When I bought my first home with my now ex-boyfriend we got a huge mid six figure mortgage. I was wondering… do I need mortgage insurance?
The mortgage broker at the bank highly encouraged us to sign up for mortgage insurance when we got our loan. Not knowing any better in our 20’s, and making hasty decisions on the spot, we ended up getting mortgage insurance.
We finalized our mortgage with mortgage protection insurance before thinking more in depth about other options (or even knowing about other options) such as term life insurance. We were attracted to the ‘no medical’ part of the mortgage protection insurance since my partner at the time smoked.
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Prior to signing the deal on the huge mortgage, I remember worrying at night not being able to sleep, and thinking:
Do I need mortgage protection and life insurance?
What if something happened to my boyfriend and he couldn’t pay the mortgage?
We need both our incomes to pay the mortgage…so how are we going to manage if something goes wrong?
Table of Contents
What is Mortgage Insurance?
Mortgage insurance should technically be known as mortgage protection insurance. Mortgage insurance sometimes gets confused with mortgage loan insurance which is related to CMHC (Canada Mortgage Housing Corporation) charging an insurance if you take out a mortgage for less than 20% of the purchase value of the home.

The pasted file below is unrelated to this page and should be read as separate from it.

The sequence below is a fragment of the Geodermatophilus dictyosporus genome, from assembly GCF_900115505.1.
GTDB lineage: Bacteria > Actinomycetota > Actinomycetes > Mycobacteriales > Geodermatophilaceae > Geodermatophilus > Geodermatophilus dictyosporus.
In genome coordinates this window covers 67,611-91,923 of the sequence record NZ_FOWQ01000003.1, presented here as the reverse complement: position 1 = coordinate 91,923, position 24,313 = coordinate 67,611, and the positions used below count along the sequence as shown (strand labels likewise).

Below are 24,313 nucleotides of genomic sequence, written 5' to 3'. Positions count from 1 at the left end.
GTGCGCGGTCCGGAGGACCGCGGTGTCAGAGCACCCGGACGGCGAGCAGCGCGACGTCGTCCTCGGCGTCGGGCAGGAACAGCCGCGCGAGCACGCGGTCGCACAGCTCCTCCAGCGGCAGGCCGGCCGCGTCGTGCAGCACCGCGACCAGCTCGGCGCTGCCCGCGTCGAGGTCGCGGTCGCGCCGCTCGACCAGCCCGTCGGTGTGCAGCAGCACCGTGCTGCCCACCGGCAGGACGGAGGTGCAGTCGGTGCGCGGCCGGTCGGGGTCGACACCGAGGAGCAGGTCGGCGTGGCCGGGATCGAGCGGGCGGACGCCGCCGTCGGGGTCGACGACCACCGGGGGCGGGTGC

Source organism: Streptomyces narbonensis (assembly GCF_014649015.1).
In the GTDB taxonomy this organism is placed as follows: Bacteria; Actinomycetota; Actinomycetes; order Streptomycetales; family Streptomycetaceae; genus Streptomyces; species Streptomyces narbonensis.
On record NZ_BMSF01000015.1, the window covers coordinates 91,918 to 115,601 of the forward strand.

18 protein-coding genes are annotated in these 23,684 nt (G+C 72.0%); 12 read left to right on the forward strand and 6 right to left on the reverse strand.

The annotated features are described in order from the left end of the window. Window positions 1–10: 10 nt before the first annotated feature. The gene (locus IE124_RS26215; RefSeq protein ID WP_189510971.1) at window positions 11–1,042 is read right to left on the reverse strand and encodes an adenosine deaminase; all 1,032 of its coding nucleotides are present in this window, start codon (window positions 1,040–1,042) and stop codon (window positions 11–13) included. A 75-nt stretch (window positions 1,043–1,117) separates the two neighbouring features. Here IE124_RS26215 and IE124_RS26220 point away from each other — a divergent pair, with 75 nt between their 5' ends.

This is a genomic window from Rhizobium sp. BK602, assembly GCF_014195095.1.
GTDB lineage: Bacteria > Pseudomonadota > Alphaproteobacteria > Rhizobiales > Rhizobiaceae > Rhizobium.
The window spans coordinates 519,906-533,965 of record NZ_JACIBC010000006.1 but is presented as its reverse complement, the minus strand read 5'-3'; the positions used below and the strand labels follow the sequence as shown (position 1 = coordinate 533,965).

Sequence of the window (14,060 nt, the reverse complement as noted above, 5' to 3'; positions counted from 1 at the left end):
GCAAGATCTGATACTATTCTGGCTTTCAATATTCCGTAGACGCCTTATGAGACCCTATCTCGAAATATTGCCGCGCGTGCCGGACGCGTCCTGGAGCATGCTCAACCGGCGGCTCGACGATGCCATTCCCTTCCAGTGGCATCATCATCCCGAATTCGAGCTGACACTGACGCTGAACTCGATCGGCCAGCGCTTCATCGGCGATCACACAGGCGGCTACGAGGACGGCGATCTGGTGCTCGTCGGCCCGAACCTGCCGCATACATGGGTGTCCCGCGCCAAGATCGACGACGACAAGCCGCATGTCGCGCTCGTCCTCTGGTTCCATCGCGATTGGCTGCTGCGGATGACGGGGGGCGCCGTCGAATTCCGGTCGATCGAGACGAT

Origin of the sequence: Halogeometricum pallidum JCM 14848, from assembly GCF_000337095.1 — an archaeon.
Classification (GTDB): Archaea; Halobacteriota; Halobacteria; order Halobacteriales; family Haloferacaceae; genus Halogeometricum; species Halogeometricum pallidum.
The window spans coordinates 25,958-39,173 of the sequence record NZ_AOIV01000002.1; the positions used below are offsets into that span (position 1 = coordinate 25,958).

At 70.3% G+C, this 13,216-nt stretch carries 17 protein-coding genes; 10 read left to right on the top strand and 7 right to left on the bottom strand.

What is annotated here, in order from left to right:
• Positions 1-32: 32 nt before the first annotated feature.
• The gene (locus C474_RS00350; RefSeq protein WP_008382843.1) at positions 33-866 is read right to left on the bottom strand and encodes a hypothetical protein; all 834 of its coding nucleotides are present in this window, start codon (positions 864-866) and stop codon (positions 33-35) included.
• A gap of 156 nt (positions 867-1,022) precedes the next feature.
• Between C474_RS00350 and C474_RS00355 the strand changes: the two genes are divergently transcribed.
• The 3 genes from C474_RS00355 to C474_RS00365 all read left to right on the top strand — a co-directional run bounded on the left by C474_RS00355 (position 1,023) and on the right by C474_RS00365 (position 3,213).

Basically mortgage loan insurance protects the bank if you default on your loan. So they are unrelated but I guess both are often called mortgage insurance so it is quite confusing.
Mortgage protection insurance helps you cover your mortgage payments if you become very sick and unable to pay your mortgage (e.g. work) or if you die unexpectedly.
Mortgage insurance has nothing to do with home insurance or anything like that.
The beneficiary of mortgage protection is actually the mortgage lender. You can apply for mortgage protection through the mortgage lender. In this case for me, it was a big bank, through RBC called Home Protector Insurance.
There are other banks that provide mortgage insurance too, like mortgage insurance from CIBC, Scotiabank, Manulife, TD, and BMO.